attract such flows through flexible investment norms/regulations or byoffering fiscal sops. Further, FIIs have been assured decent returnson their investments, enabling continuous and sustainable investmentflows.FII flows into India registered substantial growth from a meager US$4million in 1992–93 to over US$ 32 billion in 2010–11 (SEBI, 2011:76). FII inflows underwent a sea-saw movement in India during thelast decade. They registered spectacular growth especially since themiddle of 2003 due to the higher growth rate in Indian GDP, robustcorporate performance and an investment-friendly environment.Portfolio investment flows into India turned negative (outflow of US$12 billion) during 2008–09 (ibid.) mainly due to the heightened riskaversion of foreign investors, emanating from the global financialmeltdown.Ever since foreign portfolio investors were allowed to invest in Indianfinancial markets in September 1992, there have been extensivedeliberations on the impact of such flows. It is said that portfolio flowsfrom FIIs inject global liquidity into the capital markets, raise the price-to-earnings ratios, thereby reducing the cost of capital. This, in turn,leads to further issues of equity capital and stimulates investmentgrowth in the host economy, apart from bringing in best internationalcorporate governance practices. Yet, FIIs have been targets ofcriticism due to characteristics such as return chasing behaviour,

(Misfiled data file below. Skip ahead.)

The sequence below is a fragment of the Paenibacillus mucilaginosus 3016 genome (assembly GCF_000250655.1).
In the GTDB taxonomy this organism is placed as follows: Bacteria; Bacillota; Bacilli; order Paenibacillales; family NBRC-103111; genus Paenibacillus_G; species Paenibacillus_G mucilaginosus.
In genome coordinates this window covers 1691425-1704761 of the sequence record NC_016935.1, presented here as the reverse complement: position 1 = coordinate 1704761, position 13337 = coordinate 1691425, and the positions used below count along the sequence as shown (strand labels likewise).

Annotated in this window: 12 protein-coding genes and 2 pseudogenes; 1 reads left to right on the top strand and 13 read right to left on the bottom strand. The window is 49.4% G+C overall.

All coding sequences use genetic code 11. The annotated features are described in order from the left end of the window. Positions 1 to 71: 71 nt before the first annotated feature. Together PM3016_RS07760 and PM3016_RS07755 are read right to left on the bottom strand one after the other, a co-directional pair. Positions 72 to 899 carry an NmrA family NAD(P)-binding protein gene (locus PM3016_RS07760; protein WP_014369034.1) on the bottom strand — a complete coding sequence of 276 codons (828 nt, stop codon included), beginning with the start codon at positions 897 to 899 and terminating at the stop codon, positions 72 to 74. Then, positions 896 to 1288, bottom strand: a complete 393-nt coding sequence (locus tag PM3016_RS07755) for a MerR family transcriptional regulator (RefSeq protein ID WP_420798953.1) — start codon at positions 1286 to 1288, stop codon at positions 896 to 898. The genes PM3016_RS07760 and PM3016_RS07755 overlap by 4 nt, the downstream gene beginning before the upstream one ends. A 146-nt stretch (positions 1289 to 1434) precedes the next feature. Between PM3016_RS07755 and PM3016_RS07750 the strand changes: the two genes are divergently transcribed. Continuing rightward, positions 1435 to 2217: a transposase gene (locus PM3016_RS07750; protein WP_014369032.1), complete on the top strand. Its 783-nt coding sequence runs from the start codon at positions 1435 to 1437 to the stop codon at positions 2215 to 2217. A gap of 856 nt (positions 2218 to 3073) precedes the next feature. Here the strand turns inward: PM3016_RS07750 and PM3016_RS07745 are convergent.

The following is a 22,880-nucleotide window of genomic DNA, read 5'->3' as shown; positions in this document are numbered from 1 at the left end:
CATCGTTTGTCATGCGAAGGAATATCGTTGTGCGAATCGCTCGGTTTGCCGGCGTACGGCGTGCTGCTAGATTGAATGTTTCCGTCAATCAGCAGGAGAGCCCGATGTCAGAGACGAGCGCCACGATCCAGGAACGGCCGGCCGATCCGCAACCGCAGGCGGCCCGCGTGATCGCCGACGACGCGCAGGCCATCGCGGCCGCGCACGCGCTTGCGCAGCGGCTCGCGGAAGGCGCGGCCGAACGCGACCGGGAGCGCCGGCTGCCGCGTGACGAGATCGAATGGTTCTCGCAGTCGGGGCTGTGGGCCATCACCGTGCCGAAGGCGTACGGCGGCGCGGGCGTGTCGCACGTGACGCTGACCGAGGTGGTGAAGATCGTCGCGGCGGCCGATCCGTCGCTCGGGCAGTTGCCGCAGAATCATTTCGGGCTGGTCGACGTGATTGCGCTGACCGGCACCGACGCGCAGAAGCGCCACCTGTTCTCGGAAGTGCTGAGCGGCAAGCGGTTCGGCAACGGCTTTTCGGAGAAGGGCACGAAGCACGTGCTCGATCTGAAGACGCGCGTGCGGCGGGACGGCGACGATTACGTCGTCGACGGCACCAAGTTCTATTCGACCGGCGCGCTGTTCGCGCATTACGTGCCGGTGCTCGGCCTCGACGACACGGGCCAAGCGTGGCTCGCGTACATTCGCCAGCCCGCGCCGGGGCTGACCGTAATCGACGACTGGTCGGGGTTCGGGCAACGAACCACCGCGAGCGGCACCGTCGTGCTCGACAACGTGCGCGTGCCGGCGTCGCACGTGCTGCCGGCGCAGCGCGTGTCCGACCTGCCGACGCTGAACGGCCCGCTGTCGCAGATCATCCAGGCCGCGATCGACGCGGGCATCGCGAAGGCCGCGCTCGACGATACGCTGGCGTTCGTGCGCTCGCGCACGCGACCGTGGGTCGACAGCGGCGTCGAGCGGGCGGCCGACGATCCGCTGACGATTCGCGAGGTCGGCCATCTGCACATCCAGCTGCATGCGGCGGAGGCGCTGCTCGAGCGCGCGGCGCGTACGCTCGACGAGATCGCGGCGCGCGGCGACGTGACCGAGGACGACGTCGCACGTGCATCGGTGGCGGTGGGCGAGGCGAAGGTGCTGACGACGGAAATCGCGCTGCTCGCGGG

herd mentality, hot money flows, short-term speculative gains andtheir influence on domestic policy-making.Though numerous research studies have been conducted in respectof FII flows into India, most of them have been confined to assessingthe impact of such flows on stock markets. Very few studies havefocused on the overall impact of FII flows on all segments of theIndian financial markets, viz., the capital market, the foreignexchange market, the money market and other macro-economicvariables, such as inflation, money supply and Index of IndustrialProduction (IIP). Given this background, it is all the more relevant toundertake a cause and-effect study of FII flows into Indian financialmarkets in a holistic manner, by considering various macro-economicparameters, such as IIP, interest rates, inflation, exchange rates,apart from the BSE Sensex, so as to enable policymakers to takeinformed decisions in this regard. The present study examines thecauses and effects of FII net flows into Indian financial markets withthe support of empirical data for the period April 2003–March 2011,i.e., a time span of eight years, covering the period before, during andafter the eruption of the global financial crisis.